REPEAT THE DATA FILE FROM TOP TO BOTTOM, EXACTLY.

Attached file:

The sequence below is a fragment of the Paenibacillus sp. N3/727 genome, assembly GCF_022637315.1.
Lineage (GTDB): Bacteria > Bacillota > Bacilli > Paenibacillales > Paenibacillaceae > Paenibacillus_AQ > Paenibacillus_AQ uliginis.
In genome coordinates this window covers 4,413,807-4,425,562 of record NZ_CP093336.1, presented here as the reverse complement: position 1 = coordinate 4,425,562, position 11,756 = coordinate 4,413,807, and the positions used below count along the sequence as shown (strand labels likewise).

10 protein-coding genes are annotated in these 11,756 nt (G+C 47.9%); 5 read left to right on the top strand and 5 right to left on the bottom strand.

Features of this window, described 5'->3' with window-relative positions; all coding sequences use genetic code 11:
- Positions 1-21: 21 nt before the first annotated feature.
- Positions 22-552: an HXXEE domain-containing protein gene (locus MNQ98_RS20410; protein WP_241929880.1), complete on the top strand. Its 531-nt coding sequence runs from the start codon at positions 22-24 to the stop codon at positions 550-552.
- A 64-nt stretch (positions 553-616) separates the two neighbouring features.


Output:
The sequence below is a fragment of the Paenibacillus sp. N3/727 genome, assembly GCF_022637315.1.
Lineage (GTDB): Bacteria > Bacillota > Bacilli > Paenibacillales > Paenibacillaceae > Paenibacillus_AQ > Paenibacillus_AQ uliginis.
In genome coordinates this window covers 4,413,807-4,425,562 of record NZ_CP093336.1, presented here as the reverse complement: position 1 = coordinate 4,425,562, position 11,756 = coordinate 4,413,807, and the positions used below count along the sequence as shown (strand labels likewise).

10 protein-coding genes are annotated in these 11,756 nt (G+C 47.9%); 5 read left to right on the top strand and 5 right to left on the bottom strand.

Features of this window, described 5'->3' with window-relative positions; all coding sequences use genetic code 11:
- Positions 1-21: 21 nt before the first annotated feature.
- Positions 22-552: an HXXEE domain-containing protein gene (locus MNQ98_RS20410; protein WP_241929880.1), complete on the top strand. Its 531-nt coding sequence runs from the start codon at positions 22-24 to the stop codon at positions 550-552.
- A 64-nt stretch (positions 553-616) separates the two neighbouring features.